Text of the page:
Using Cloud Computing gives you economy of scale and the benefit of redundant systems that you probably don’t have in your home or business. Most problems with power or communications will still be on the user side so be sure you have the ability to work offline locally to prevent disappointment and loss of productivity.

Social Media Tactics: Part 1

March 31, 2011

[tweetmeme source=LANSystems only_single=false]By Katie Sewell, TAG and Mary Hester, LAN Systems

social_media_tacticsBy now you have heard that Social Media is a revolution.  A big change is coming in the way businesses market and communicate their message.  To understand Social Media you have to spend time studying the concept, method and strategy.  Don’t worry if it seems complicated and time consuming at first.  We have a few proven strategies that we personally use to give your social media campaign a boost. We’ll start with Twitter and Facebook.

Twitter – Twitter is a social networking site which enables news sharing and connectivity among people and businesses through short updates. It’s hard for some to understand the Twitter sensation.  Why would anyone tweet their lunch menu or location? There is a great deal of self-indulgence on Twitter and you should always be conscious of your personal safety. Try these few tips to propel you to the top.

1)      Be interactive – reply to and retweet items of interest.  Post articles about you and your company.  Give information of interest to your community.  Minimize the sales pitch.

2)      Use and create hash tags for topics and events.  TAG promoted the 2011 Technology Summit with #GTS2011 on Twitter.  You can use the hash tag term to search and it may “trend” on Twitter which is similar to going viral on YouTube.

3)      Keep it real and meaningful – don’t tweet just for the sake of tweeting.  Automated tweets and pre-canned quotes and messages are obvious. Twitter is a conversation that you have in your own voice.  The voice can be business or personal, but be genuine.

Facebook – If you are going to use Facebook for business, be sure to keep it separate from your personal account.  Being on the Internet is like being in a magnified fishbowl where every imprudent act is available to all and kept forever.  Even with the risks, Facebook can be a fabulous business tool if used wisely.

1)      Create a company Facebook page where you can write about your company values, events and people. Post tasteful pictures and items of interest.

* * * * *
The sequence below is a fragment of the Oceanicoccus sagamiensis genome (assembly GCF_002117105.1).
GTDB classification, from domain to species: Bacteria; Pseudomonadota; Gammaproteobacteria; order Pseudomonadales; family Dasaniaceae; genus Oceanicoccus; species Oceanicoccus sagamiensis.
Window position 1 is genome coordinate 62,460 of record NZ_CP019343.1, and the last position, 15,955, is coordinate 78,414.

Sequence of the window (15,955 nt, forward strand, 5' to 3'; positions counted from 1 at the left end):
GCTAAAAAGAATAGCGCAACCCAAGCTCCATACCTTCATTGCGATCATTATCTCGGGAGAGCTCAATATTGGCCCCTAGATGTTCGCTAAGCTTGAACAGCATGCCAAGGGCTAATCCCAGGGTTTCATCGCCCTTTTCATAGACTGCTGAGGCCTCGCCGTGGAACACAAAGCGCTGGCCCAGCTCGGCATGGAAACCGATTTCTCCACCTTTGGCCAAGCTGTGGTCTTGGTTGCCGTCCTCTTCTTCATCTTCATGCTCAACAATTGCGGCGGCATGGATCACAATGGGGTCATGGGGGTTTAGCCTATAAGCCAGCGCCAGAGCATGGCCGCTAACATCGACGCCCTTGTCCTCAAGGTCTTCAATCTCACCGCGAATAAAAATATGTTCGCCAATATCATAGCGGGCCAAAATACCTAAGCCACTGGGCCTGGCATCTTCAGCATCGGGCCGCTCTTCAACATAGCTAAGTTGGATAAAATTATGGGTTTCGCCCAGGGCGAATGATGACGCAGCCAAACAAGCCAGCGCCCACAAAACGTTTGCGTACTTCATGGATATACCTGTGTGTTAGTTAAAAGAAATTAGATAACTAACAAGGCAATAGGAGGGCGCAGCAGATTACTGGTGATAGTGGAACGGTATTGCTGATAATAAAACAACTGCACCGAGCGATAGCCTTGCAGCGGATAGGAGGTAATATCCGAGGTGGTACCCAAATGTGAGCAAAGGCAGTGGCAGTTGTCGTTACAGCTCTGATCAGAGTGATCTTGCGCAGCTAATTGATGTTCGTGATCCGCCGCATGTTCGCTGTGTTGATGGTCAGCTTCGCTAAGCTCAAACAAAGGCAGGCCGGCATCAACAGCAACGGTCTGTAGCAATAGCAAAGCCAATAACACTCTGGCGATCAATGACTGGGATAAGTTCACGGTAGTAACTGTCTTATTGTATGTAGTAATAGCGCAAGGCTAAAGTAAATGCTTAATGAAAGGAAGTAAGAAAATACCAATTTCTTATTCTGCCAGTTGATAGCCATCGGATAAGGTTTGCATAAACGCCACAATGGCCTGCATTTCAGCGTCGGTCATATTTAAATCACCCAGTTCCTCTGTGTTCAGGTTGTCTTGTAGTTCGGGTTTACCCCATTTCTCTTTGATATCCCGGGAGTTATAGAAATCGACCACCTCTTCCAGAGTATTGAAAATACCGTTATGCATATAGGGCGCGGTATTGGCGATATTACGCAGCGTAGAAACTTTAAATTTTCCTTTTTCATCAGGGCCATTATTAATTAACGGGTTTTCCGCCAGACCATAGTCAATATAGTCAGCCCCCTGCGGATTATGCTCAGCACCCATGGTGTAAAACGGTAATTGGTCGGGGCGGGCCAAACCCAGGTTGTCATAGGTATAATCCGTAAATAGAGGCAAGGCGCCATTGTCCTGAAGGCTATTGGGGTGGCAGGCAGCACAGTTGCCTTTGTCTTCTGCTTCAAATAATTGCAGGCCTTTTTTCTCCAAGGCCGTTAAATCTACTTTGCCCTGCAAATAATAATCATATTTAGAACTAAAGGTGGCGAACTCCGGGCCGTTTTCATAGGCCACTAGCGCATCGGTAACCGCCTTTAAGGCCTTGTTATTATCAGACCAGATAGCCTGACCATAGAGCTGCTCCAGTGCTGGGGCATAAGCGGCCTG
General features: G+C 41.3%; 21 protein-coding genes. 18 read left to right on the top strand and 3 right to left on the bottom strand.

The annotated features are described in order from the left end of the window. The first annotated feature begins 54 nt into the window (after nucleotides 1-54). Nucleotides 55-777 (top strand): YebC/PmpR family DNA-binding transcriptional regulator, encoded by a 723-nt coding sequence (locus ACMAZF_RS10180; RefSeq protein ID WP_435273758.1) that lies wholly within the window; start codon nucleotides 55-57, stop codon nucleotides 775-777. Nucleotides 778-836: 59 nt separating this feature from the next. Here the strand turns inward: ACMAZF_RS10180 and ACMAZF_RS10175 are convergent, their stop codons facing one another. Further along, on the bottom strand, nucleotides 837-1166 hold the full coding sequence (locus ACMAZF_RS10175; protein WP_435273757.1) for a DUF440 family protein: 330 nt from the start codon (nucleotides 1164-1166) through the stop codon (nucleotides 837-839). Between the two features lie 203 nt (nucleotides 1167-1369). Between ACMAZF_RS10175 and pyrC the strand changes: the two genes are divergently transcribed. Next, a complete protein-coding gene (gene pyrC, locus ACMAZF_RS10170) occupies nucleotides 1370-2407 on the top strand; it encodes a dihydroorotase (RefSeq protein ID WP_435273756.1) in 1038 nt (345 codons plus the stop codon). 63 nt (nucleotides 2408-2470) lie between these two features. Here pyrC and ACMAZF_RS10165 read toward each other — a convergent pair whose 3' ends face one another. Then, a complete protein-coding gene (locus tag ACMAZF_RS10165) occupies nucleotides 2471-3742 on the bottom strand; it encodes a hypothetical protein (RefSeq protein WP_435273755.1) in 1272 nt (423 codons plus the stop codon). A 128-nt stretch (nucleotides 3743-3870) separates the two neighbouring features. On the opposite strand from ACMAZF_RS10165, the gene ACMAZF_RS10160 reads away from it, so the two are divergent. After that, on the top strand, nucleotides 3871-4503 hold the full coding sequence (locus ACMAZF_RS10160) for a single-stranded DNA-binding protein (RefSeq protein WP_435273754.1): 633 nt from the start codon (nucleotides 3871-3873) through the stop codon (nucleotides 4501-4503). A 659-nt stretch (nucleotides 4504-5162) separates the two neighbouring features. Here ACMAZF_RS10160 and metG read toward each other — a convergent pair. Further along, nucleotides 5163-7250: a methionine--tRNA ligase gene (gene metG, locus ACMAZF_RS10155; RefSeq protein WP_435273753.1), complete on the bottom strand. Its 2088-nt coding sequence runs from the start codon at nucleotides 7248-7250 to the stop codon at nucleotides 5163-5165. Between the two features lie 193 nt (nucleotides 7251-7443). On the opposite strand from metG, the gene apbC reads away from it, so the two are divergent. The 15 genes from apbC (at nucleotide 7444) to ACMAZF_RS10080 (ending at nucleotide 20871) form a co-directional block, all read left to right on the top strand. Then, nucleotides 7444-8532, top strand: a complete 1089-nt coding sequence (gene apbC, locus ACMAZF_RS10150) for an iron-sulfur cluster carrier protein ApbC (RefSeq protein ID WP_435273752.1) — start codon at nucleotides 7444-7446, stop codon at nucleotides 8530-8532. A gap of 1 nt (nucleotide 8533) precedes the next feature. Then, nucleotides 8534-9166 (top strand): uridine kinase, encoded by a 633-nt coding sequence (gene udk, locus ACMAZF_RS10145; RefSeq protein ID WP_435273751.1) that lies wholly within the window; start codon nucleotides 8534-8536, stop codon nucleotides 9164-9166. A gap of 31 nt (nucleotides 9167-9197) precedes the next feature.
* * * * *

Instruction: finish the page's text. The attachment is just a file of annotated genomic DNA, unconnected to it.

2)      Invite Facebook users to “like” your page.  Remember, it’s about quality here, not quantity. While it’s important to have a high number of “likes” on your company’s page, it’s more important to keep the content fresh and updated.

3)       An important goal to have for your organization’s social media sites, especially Facebook, is to encourage interactive behavior from your users. A good way of accomplishing this is to have contests where a prize is given. When you want feedback and user interactivity, offer a reward or prize that makes it worthwhile for the user to participate. LAN Systems is having a contest for a copy of Microsoft Office Pro 2010 for liking its Facebook page. We’ll let everyone know how it turns out on our page.

4)      Share links and Tag others in your posts and status updates. This creates exposure from both sides. Be polite and considerate when sharing.

5)      Like and or comment on photos, articles and posts. Depending upon your online persona, you may want to avoid controversial topics.  In any case, always review your posts before submitting for content, spelling and grammar.  A typo isn’t the end of the world, but it can be embarrassing.

Once you create your Twitter and Facebook page, it’s important to check on a regular basis. Your company needs to appear to be responsive to the users. Answer messages and keep the conversation going!

Next time, tips for LinkedIn and Blogging.  Until then, please send us a comment or leave a message.

Black Friday and Cyber Monday

December 2, 2010

[tweetmeme source=LANSystems only_single=false]This year just about every retailer is using the term Black Friday and Cyber Monday to advertise their special “specials” and grab the attention of holiday shoppers.  Those seem strange terms, not very glamorous or even illustrative of a bargain.  In fact, they sound more like viruses and cyborg attacks out of a sci-fi movie.  So why have they caught on?